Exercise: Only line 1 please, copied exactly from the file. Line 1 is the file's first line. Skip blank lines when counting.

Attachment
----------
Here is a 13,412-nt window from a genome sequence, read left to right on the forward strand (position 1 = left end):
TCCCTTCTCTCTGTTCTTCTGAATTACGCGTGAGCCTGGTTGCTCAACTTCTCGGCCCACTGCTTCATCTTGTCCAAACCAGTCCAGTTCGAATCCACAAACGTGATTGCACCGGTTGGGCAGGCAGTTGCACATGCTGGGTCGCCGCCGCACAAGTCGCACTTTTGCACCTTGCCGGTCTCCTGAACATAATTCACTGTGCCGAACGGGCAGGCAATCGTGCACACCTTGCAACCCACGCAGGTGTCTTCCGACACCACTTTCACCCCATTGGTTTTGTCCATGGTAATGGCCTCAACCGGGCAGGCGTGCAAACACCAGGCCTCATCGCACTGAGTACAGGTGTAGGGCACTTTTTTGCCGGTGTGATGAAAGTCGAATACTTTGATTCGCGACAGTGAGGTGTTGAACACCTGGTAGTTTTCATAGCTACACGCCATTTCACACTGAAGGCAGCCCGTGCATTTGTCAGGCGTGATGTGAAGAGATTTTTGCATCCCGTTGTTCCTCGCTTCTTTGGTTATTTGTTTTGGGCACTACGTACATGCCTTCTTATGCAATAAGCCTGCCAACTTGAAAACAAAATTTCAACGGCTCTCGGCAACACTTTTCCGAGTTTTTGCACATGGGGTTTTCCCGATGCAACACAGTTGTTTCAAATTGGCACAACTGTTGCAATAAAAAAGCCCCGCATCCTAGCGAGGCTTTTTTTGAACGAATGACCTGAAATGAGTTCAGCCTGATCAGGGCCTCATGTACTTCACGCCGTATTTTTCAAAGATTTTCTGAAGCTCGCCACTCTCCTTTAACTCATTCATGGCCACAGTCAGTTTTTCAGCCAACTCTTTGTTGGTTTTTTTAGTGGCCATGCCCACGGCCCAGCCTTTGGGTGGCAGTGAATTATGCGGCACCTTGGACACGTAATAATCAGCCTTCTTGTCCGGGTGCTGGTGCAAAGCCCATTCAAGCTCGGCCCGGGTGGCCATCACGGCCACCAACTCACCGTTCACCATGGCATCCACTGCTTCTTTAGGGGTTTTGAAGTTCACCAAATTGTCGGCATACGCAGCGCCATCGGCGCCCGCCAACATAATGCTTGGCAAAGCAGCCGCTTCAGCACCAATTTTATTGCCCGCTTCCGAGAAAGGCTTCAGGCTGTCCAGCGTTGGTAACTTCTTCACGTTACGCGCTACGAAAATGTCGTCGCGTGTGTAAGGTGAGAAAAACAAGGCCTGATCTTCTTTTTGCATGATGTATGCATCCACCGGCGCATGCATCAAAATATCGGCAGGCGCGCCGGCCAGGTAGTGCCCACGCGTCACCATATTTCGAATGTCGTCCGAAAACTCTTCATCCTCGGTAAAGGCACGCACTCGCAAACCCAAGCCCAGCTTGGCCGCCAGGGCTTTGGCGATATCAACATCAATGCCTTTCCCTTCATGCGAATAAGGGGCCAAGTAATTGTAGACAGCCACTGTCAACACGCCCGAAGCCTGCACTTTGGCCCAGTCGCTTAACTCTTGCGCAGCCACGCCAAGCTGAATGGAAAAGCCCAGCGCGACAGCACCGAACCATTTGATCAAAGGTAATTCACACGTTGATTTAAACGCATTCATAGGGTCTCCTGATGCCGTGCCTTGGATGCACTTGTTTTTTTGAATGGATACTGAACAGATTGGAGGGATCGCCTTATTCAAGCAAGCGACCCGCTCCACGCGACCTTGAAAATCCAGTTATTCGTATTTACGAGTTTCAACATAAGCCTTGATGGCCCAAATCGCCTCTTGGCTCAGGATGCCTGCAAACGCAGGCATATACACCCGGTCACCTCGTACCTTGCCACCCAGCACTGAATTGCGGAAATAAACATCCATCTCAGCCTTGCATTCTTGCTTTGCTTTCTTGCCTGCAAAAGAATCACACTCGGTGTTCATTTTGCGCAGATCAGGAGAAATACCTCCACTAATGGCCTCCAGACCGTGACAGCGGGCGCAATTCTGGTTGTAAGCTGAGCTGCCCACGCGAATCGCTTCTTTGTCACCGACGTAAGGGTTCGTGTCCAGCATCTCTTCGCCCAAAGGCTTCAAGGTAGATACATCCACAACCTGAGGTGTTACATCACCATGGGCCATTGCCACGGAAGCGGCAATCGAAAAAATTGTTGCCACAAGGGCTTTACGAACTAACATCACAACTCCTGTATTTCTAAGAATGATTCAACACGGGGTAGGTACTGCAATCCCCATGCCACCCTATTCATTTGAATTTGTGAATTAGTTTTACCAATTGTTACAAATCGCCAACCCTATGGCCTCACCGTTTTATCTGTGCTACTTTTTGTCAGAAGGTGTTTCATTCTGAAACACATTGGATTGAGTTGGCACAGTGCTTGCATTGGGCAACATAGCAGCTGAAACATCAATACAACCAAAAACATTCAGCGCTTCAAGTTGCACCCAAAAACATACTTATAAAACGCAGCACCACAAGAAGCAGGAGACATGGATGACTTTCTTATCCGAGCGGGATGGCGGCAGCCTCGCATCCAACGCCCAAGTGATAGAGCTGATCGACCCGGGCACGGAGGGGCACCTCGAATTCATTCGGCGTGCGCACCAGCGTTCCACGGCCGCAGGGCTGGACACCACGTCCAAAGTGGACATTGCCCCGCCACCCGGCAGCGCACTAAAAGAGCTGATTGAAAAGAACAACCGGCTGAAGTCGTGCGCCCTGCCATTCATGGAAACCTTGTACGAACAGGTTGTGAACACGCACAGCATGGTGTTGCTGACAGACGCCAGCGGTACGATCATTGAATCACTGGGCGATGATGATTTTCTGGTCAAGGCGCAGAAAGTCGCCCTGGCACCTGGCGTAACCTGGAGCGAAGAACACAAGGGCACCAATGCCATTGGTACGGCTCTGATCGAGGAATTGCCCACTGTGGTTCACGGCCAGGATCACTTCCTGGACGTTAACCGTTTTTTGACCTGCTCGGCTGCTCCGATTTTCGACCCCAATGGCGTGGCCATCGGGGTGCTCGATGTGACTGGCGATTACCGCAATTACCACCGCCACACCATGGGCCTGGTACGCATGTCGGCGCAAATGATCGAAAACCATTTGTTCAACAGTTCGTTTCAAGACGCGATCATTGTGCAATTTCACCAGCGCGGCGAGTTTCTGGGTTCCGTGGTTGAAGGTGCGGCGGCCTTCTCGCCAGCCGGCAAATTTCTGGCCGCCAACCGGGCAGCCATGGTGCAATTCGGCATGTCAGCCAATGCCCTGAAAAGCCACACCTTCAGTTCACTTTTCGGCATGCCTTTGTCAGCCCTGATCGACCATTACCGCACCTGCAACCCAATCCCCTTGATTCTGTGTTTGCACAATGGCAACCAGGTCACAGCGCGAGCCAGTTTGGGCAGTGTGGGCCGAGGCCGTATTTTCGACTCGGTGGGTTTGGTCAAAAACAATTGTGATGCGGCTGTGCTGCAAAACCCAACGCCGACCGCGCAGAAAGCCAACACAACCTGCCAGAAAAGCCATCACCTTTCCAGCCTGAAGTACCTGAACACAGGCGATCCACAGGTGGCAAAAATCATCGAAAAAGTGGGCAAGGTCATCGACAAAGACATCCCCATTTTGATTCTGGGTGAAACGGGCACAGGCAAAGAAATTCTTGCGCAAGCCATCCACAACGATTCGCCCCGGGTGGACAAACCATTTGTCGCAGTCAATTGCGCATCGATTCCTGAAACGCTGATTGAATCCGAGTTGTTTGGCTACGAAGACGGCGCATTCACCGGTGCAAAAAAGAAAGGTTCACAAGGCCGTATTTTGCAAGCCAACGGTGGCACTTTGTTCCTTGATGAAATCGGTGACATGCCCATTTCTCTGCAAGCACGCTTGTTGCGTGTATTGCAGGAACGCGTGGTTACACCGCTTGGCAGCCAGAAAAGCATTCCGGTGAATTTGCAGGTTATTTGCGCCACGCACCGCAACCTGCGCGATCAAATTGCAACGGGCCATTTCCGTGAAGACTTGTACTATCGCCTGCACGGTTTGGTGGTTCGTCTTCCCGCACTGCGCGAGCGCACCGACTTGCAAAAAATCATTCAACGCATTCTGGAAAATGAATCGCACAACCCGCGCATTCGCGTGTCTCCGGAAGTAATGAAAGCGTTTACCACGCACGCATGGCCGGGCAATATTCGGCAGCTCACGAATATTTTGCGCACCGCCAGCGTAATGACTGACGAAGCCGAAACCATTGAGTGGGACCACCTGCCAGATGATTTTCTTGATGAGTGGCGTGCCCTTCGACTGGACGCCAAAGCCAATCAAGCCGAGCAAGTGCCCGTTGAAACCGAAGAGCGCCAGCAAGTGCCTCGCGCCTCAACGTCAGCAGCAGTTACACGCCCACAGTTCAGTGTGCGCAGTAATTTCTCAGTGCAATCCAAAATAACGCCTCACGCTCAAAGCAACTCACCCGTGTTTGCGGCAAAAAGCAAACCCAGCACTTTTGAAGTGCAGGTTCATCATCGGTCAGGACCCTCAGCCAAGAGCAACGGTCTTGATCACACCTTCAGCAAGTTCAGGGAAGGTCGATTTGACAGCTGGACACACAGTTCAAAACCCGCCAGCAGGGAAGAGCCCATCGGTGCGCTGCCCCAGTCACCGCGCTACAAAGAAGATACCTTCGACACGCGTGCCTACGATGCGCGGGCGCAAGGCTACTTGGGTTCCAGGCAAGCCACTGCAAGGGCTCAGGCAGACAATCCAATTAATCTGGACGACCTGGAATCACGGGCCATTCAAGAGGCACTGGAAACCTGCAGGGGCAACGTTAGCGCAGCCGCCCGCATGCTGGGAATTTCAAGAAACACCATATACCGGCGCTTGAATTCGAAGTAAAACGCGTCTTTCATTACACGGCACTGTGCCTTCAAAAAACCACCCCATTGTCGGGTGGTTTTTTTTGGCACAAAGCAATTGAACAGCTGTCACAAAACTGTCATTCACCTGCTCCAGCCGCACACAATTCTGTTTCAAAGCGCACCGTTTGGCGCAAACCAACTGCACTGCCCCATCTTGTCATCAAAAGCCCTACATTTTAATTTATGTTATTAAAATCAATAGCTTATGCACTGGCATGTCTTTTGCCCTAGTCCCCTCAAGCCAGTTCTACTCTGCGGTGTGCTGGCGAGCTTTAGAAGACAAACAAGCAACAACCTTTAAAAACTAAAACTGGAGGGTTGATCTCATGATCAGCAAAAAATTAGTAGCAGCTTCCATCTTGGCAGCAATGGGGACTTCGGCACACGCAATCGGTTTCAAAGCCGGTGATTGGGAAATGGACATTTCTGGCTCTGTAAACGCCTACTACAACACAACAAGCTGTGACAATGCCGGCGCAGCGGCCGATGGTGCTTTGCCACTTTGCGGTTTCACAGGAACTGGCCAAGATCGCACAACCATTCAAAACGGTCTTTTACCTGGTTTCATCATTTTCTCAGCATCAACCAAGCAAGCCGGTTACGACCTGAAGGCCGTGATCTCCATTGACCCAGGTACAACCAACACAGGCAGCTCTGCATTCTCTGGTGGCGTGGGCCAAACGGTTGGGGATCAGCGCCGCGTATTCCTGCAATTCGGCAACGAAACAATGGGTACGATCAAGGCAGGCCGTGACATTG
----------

Here is a 13,412-nt window from a genome sequence, read left to right on the forward strand (position 1 = left end):